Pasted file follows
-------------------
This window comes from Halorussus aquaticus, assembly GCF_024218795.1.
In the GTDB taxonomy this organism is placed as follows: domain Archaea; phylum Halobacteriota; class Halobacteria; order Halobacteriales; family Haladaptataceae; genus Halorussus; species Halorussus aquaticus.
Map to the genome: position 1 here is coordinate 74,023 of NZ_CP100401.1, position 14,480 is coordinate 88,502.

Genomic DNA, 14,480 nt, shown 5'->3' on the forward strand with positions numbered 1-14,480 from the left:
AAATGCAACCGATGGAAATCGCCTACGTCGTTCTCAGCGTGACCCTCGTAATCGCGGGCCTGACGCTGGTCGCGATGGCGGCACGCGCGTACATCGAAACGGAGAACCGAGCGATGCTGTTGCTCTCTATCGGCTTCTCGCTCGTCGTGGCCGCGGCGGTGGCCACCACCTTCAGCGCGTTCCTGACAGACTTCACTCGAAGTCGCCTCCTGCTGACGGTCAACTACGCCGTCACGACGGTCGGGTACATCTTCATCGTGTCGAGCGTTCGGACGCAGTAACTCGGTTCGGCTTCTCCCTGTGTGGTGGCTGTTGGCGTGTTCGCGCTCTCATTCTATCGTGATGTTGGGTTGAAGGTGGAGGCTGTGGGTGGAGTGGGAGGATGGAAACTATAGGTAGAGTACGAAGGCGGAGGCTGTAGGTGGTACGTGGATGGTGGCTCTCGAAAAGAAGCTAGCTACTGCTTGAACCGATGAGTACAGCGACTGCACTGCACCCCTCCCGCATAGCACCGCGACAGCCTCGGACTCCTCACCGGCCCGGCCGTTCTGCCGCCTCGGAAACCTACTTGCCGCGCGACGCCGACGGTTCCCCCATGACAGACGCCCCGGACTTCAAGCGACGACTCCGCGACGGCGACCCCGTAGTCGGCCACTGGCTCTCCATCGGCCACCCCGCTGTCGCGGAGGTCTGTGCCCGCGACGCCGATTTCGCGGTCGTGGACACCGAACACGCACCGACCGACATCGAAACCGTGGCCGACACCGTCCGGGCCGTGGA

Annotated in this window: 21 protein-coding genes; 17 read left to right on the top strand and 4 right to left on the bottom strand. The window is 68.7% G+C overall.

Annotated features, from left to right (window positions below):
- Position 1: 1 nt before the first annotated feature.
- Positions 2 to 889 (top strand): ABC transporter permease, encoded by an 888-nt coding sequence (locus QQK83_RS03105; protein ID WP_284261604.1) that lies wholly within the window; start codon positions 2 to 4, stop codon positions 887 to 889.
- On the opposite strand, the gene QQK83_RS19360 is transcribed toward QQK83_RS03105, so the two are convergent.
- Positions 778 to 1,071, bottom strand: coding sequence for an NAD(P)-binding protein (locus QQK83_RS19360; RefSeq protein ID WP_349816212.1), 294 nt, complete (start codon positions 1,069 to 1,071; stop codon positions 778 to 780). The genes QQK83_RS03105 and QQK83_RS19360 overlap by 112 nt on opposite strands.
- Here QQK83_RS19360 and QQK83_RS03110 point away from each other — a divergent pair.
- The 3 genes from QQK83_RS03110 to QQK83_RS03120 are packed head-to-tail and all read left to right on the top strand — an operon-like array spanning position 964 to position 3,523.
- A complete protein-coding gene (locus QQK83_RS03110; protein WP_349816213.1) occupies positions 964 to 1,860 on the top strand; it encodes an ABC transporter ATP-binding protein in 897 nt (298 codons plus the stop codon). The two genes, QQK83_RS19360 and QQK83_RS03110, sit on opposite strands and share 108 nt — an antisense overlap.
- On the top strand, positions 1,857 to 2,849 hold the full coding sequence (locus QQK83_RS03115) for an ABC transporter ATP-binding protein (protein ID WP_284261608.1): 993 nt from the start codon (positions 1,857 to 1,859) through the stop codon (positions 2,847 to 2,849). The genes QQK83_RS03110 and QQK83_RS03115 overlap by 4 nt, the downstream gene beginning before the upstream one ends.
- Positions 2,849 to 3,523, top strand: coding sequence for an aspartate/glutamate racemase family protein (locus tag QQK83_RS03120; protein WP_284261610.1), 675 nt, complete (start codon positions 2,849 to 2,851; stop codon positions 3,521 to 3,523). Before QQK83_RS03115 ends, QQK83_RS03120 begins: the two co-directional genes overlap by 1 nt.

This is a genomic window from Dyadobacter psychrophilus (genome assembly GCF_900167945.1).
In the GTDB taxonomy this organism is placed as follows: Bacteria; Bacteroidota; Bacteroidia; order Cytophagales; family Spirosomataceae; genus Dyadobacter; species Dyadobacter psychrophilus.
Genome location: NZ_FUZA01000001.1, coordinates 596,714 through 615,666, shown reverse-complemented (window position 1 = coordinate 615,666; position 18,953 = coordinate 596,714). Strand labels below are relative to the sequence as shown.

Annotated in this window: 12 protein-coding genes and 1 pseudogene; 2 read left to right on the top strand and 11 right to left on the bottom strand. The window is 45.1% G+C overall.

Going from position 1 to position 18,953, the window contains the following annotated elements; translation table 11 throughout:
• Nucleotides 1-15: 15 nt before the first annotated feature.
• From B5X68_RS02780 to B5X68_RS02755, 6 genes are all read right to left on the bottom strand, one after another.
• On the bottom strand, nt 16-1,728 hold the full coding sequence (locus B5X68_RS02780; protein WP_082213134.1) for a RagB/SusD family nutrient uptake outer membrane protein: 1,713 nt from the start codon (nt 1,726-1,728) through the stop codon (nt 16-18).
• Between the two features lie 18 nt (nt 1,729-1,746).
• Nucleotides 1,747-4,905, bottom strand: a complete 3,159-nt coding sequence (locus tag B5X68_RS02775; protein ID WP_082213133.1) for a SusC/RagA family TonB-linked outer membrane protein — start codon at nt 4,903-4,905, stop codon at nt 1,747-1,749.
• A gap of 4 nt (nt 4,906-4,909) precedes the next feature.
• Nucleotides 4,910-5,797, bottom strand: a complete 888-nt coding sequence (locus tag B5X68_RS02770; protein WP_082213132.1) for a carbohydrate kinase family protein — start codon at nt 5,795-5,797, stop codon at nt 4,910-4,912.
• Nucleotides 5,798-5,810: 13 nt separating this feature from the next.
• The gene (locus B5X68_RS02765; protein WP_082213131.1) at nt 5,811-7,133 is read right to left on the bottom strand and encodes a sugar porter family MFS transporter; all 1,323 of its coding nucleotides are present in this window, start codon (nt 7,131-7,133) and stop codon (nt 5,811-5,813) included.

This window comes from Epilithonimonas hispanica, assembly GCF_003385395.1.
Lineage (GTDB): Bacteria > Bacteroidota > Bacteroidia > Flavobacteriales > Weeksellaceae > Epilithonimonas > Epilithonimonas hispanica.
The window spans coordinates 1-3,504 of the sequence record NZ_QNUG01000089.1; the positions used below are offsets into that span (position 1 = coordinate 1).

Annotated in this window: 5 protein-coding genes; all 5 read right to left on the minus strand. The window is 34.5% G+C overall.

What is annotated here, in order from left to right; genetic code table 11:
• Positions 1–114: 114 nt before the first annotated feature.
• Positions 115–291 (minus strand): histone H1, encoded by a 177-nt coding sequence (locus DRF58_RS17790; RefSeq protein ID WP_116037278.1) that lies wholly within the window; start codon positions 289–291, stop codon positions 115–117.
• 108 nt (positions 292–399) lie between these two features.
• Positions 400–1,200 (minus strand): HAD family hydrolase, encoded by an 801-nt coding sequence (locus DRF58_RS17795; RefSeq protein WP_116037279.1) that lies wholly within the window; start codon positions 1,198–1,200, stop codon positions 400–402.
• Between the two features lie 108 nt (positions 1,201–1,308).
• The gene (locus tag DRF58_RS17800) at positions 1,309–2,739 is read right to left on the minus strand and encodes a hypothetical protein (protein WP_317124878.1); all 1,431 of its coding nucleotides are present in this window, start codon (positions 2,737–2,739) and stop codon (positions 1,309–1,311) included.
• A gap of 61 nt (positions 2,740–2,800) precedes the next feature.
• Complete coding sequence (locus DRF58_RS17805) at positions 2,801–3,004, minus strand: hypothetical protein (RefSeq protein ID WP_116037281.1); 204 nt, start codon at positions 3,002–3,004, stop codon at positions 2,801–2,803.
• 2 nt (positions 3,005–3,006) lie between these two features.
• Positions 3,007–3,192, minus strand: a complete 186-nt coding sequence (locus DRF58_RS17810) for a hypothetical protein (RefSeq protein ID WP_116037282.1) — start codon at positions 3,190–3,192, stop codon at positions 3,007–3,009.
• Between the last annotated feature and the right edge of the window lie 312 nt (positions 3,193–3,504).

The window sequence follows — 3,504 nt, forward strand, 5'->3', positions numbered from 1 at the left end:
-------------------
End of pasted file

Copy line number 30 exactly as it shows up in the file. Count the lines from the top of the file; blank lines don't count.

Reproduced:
• The gene (locus B5X68_RS02765; protein WP_082213131.1) at nt 5,811-7,133 is read right to left on the bottom strand and encodes a sugar porter family MFS transporter; all 1,323 of its coding nucleotides are present in this window, start codon (nt 7,131-7,133) and stop codon (nt 5,811-5,813) included.